Ask a Jewish war veteran what he thinks of the Supreme Court’s decision Thursday to let a World War I war memorial in the shape of a cross stand, and he’ll give you the straight talk.
“It was fakakta,” said Joe Fridling, commander of Post 692 of the Jewish War Veterans of America, using the Yiddish word for ridiculous,
The Jewish War Veterans filed a friend of the court brief supporting the American Humanist Society, which bought the case against the American Legion and the Maryland National Capital Park and Planning Commission. The American Humanist Society argued that the memorial, in Bladensburg, Md., constituted an “establishment of religion” because it stands on public land and is maintained with pubic funds.
The JWV argued that the 44-foot-tall cross was inappropriate, in part, because “the religious potency of the cross is only heightened in the context of a war memorial. A war memorial is the means by which society commemorates those who made the ultimate sacrifice for their country.”
Having a cross, the symbol of Christianity does “not commemorate or honor the sacrifice of Jewish soldiers who, with equal devotion, gave their lives to the country,” it wrote.
Seven of nine justices disagreed. The majority concluded that if a monument has existed long enough to take on some other meaning than a religious one, it does not violate the First Amendment separation of religion and state.
“For some, that monument is a symbolic resting place for ancestors who never returned home,” Justice Samuel Alito Jr. wrote for the majority. “For others, it is a place for the community to gather and honor all veterans and their sacrifices for our Nation. For others still, it is a historical landmark.”
That didn’t sit well with Sheldon Goldberg, adjutant of Rockville Post 692. “A cross is a cross,” he said. “As a Jew, I am against it on public land.”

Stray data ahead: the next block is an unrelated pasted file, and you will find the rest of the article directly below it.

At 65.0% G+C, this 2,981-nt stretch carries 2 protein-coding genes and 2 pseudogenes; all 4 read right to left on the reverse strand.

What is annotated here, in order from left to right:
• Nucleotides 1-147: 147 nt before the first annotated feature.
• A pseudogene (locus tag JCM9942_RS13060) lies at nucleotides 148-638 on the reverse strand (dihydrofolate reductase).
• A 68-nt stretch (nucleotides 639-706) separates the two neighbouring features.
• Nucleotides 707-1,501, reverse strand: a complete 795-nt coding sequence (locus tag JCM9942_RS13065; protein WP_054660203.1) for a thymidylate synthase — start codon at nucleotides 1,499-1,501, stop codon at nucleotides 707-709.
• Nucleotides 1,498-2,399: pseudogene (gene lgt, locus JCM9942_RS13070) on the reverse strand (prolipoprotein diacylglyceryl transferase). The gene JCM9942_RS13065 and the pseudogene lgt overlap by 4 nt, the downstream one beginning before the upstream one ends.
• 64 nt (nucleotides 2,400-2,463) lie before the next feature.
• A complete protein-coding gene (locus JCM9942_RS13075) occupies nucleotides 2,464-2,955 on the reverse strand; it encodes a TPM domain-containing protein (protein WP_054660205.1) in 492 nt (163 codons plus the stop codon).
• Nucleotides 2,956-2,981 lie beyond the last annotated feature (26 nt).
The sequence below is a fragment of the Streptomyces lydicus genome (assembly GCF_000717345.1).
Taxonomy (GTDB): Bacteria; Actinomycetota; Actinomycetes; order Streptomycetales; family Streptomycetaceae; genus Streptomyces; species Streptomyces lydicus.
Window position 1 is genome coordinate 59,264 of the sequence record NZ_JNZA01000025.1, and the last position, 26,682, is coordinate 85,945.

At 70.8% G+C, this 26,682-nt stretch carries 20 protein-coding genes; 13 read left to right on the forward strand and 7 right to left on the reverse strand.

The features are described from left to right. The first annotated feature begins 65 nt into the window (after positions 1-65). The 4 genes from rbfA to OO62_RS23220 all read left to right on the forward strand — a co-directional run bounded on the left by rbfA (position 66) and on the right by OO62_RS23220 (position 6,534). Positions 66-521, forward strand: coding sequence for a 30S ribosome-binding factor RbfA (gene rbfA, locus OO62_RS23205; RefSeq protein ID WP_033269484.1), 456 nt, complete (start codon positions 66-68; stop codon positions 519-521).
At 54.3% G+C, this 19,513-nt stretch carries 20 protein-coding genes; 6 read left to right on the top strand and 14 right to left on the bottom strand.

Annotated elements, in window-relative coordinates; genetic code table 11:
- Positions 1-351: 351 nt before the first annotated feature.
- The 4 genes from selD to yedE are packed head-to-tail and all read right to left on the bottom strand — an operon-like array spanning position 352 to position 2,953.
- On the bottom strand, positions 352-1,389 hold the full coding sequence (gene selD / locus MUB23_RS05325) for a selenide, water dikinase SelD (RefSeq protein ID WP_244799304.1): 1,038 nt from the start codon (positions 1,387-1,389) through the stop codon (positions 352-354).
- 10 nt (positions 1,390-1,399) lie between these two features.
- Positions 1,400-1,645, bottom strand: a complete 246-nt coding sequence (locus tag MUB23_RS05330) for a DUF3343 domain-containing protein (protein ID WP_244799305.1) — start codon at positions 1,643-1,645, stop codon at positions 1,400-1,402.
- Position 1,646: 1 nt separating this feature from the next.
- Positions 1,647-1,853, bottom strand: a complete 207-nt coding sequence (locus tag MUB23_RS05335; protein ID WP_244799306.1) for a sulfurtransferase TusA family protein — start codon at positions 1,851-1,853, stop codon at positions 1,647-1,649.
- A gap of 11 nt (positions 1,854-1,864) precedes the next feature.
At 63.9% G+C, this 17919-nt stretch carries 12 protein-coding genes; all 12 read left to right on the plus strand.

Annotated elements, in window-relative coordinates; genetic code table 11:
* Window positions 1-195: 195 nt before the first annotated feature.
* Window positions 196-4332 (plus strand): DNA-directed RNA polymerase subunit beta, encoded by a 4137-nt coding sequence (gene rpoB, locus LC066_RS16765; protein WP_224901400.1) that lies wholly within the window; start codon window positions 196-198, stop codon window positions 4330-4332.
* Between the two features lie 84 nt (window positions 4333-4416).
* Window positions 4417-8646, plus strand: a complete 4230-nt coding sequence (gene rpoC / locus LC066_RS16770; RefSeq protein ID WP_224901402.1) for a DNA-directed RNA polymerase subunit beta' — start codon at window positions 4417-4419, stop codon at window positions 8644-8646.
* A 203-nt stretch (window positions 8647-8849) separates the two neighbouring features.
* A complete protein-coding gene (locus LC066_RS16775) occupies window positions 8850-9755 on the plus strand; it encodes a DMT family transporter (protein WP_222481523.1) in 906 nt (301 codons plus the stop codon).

Only Justices Ruth Bader Ginsburg and Sonia Sotomayor voted against the cross.
“By maintaining the Peace Cross on a public highway, the Commission elevates Christianity over other faiths and religion over nonreligion,” Ginsburg said.
The cross has been around for 94 years. Private groups erected the memorial in 1925 to honor 49 people who died in World War One. The site’s ownership eventually passed to the state of Maryland, which has maintained it with public funds.
Maryland Gov. Larry Hogan (R) tweeted that the decision was “a great victory.”
“I was honored to help lead this fight on behalf of our veterans,” he said, “and I am proud that Marylanders and Americans will be able to visit the Peace Cross in Bladensburg for years to come.”
The ruling drew criticism from the Anti-Defamation League.
“This decision unfortunately undermines well-established precedents safeguarding the separation of church and state,” the group’s national director, Jonathan Greenblatt, said in a statement.
The Interfaith Alliance, led by president Rabbi Jack Moline, also condemned the decision.
“The Bladensburg Cross is neither truly representative of the diverse personal faith, philosophy or conscience of the local servicemembers for whom it was built to honor, nor do we see this ruling as honoring the powerful meaning of the Latin cross for devoted Christians,” Moline said in a statement.
Not all Jewish war veterans were against the Supreme Court’s decision. Walter Gold, senior vice commander of Post 692, said the cross doesn’t bother him.
“You can’t change history and that’s what a lot of people are trying to do today. I just say leave it where it is. It’s just a blip on the radar screen,” he said.
JTA News and Features contributed to this story